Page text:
The new bunkers, meanwhile, were built with the Better Billy Bunker system, a leading method that applies a local gravel layer, then a ST410 Polymer layer before adding sand for optimal drainage and maintenance. In restoring the design closer to the Ross original (with some select features kept from the modern era), Oakland Hills now has just one-third the bunkers, but twice as much square footage of sand.
For Hanse, restoring a century-old venue that has such an illustrious championship history wasn't so much about maintaining the fearsome "Monster" moniker, but to lure the championship committees who crave setup durability and versatility. Ross' greens have been expanded to allow from 3-4 pin positions up to 7. The par-3 3rd hole was picked up and moved closer to the northern boundary to provide more buffer from the par-5 2nd green and 4th fairway. The black tee yardage is listed at 7,509.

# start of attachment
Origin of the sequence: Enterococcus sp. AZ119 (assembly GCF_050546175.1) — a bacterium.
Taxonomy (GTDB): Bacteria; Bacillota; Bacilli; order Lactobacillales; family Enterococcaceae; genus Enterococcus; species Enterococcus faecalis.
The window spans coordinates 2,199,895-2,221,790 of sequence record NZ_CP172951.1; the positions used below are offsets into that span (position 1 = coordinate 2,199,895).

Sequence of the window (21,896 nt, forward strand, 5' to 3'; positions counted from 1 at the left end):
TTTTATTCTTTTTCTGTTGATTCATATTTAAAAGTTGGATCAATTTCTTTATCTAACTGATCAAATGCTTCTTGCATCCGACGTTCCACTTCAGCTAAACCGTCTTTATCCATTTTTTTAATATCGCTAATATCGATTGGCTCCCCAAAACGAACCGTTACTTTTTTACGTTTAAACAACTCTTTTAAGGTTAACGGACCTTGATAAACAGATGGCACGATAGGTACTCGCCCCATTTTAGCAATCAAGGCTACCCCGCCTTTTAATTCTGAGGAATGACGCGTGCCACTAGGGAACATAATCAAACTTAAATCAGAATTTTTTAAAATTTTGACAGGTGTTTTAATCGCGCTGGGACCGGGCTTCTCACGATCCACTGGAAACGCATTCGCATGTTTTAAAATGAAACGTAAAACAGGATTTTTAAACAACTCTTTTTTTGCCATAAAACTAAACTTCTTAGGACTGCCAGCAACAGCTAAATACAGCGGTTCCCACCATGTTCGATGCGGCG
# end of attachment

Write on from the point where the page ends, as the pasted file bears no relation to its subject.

Representatives from the USGA have already visited Oakland Hills in the past year to inspect the updates (they last staged the 2016 U.S. Amateur here and also held a U.S. Senior Open qualifier on the club's North Course earlier this month). The USGA has signaled in the past year a desire to tighten up the U.S. Open rotation and regularly feature four courses: - Pinehurst No. 2, Pebble Beach, Oakmont, Shinnecock. Jockeying for the remaining openings will be fierce. Courses like Southern Hills, Baltusrol, and Inverness in nearby Toledo are among a collection of historic clubs with majors in its past to complete similar, ambitious restorations with an eye on majors. Meanwhile, 2015 host Chambers Bay is expecting an encore, and Torrey Pines is now two-for-two in delivering epic finishes with minimal bellyaching from players.